There are hundreds of different machines used in the manufacturing industry. Computer numerical controlled (CNC) machines are some of the most common manufacturing equipment used to make precision parts. CNC machines use a computer program that loads a digital rendering of a part using G-code or M-code. After the machinist inputs the part specifications, the tools start removing material from a workpiece to form parts.
CNC machines were originally developed in the 1940s and 50s. They quickly developed and improved their machining capabilities. The modern CNC machines we use today have revolutionized machining processes and made manufacturing precision parts significantly more efficient.
The main two groups of CNC machines are 3-axis machines, and multi-axis machines. This article will go over the basics of the different machines and how they’re used to make precision parts and components.
3-axis milling machines are the most common type of 3-axis CNC machine. These can produce most part shapes and features, and they’re also relatively easy to program and operate.
During CNC milling, the workpiece, or raw material is held stationary on the machining table or in a vice. A cutting tool is attached to a spindle that moves across the 3 axis (X, Y, Z). The cutting tool and spindle rotate at a very high speed and move against the raw material to form the shape and physical features of the part.
For most parts, several rounds of cutting are needed to form the part. The first round of cutting gives the part its general shape. That’s followed by finishing rounds that have greater accuracy and form the finished part.
Because the spindle is limited to moving on the 3 axes, some surfaces of the part are unreachable. That means the part may need to be rotated and additional rounds of cutting are needed. That increases the manufacturing times, and increases the chances of mistakes.
CNC turning machines and CNC lathes are the same type of machine. They can produce parts at a much faster rate compared to CNC milling machines. That means they produce parts at a lower cost per part.
Instead of the cutting tool being held in the spindle, the raw material is held. Then, the cutting tool forms the shape and features of the part.
Because the part is rotating, CNC lathes are used to machine cylindrical parts. To overcome this limitation, some features of CNC turned parts are also milled.
Compare: CNC Turning vs Milling
These machines can rotate on the same X, Y, and Z axis as a 3-axis machine. What makes these unique is the ability to rotate on an additional 2 axis: the A and B axis.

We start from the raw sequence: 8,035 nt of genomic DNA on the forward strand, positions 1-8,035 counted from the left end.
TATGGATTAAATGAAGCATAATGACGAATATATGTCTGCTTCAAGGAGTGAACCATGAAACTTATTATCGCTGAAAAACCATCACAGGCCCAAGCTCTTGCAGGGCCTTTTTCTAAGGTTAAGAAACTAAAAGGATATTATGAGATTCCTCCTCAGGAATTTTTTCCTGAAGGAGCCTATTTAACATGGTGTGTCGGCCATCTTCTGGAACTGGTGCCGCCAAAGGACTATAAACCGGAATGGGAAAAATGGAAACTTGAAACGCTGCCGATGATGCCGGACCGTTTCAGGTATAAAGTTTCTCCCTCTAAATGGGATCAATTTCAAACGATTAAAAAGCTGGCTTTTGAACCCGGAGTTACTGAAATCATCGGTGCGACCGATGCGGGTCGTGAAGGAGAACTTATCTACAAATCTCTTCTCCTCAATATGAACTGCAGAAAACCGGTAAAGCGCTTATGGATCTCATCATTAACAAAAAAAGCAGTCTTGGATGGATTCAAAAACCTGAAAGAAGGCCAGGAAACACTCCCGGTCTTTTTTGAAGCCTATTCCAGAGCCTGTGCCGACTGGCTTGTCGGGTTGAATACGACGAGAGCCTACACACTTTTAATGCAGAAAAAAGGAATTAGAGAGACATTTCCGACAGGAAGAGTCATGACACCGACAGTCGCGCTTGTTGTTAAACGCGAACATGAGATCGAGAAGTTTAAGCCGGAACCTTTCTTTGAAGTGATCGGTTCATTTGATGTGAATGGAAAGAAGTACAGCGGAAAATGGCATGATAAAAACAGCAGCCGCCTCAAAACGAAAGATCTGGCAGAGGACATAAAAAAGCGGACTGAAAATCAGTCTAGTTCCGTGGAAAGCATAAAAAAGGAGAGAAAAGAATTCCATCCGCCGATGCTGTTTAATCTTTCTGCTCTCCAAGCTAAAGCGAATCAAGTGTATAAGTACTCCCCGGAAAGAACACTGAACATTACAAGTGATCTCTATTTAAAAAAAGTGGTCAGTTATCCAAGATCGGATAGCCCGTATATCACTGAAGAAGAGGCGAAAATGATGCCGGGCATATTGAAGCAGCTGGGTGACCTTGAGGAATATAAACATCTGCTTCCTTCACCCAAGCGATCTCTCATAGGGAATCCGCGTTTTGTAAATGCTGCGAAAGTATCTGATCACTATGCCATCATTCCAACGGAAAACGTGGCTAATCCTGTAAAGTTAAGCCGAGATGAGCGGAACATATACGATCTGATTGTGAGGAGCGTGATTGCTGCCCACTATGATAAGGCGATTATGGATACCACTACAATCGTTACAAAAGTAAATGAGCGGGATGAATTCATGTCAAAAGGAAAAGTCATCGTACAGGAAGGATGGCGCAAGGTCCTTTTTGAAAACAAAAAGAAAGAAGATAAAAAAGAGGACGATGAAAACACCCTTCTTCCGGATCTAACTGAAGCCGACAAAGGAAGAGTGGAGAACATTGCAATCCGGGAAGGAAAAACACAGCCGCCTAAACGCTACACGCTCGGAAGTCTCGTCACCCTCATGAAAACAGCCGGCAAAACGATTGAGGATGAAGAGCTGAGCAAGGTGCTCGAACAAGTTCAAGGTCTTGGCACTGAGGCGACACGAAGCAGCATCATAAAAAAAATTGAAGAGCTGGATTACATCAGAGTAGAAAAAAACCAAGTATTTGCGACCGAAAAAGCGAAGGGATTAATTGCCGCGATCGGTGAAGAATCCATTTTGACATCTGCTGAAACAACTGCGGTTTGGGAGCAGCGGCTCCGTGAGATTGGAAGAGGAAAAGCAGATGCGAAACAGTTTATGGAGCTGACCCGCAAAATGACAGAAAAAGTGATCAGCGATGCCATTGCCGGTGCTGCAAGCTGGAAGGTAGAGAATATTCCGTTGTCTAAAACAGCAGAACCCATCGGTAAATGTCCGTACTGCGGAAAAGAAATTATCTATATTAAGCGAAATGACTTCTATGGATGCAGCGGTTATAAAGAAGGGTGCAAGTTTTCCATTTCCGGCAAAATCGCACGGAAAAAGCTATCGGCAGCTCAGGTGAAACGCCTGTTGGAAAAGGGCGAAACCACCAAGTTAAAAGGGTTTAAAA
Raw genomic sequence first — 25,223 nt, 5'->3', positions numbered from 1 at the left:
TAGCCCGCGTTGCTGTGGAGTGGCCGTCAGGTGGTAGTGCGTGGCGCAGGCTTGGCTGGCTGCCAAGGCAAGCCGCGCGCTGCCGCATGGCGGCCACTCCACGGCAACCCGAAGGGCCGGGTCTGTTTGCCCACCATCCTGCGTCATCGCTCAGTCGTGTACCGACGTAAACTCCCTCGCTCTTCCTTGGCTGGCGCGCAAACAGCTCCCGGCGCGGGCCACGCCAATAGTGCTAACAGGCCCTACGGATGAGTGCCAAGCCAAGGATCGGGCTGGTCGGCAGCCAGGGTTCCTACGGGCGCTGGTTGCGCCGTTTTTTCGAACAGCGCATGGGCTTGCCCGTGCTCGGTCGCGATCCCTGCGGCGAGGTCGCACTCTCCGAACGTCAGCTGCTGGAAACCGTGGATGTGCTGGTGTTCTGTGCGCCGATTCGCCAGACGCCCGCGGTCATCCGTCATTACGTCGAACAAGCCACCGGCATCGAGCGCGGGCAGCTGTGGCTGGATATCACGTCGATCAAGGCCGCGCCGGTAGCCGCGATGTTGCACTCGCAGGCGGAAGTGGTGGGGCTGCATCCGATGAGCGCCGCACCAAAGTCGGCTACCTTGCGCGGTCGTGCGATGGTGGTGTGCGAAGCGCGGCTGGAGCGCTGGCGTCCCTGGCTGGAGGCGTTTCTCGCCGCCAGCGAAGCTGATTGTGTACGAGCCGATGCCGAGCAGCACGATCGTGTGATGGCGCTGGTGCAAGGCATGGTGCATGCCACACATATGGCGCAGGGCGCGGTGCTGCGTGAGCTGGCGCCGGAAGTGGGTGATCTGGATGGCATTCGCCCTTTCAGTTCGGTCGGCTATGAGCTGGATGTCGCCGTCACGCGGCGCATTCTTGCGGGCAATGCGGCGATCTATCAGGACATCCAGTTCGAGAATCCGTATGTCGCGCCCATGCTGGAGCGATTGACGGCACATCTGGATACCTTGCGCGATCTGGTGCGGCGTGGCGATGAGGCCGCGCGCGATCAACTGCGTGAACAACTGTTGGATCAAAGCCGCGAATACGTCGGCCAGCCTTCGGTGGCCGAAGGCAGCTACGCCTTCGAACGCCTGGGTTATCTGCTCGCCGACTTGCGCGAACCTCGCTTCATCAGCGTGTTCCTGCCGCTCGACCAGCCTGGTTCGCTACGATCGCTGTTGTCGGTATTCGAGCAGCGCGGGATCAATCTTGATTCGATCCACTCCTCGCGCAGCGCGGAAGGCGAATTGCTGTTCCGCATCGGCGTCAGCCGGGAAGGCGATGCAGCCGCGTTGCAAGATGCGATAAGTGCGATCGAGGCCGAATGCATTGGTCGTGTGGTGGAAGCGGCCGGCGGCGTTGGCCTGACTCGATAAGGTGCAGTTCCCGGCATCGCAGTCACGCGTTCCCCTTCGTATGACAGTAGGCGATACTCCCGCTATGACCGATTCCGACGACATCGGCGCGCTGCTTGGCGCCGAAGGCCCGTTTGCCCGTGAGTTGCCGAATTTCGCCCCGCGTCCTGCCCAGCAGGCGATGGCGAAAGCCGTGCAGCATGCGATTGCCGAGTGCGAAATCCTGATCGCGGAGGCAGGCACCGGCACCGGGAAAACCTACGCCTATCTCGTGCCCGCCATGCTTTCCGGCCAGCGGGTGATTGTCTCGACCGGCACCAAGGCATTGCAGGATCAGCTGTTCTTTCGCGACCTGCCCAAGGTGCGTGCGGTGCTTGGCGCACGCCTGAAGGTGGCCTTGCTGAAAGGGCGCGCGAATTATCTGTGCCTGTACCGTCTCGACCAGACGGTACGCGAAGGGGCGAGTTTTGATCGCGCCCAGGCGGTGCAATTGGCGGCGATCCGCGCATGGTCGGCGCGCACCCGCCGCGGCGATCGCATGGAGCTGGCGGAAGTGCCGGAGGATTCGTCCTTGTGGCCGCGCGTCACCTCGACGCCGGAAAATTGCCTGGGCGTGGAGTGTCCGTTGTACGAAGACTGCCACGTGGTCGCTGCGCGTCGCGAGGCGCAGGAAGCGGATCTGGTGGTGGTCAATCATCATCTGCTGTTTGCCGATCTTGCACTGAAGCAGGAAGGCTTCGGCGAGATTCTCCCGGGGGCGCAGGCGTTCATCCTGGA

The additional two axes of movement allow the machines to make more complex part designs. But, these machines are more expensive and require more machining knowledge, so the parts can be more expensive.
With an indexed 5-axis machine, the cutting tools can move along the x, Y, and Z axes automatically. But, the A and B axis aren’t able to move during the cutting operations. Once the cutting is done, the machine can rotate on the other two axes without human intervention. There’s a slight pause in the process, but no manual work needs to be done. Unlike a 3-axis machine, the part doesn’t need to be rotated or repositioned.
These machines have the true free-flow operation of a 5-axis machine. They have the same setup as an indexed milling machine, but they can move all 5 axes while the machining is happening. These increased capabilities come at a higher cost.
These machines are very similar to CNC turning machines. But, they’re also equipped with CNC milling tools.
The part being machined is attached to a spindle that can rotate the part like a turning machine, or keep the part in a specific spot like a CNC mill.
Both lathe and milling cutting tools are used to remove material and form the part. One type of these machines is called a Swiss style lathe. These machines typically offer greater accuracy. Mill turning centers take advantage of the high productivity of a CNC turning machine, and the flexibility of CNC milling machines.
Spex is a precision machine shop that was established in 1946. We use a variety of CNC machines and other processes to manufacture custom precision metal parts. Reach out to our team to get a quote on your next project.
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Phone: (585) 467-0520
85 Excel Drive
Rochester, NY 14621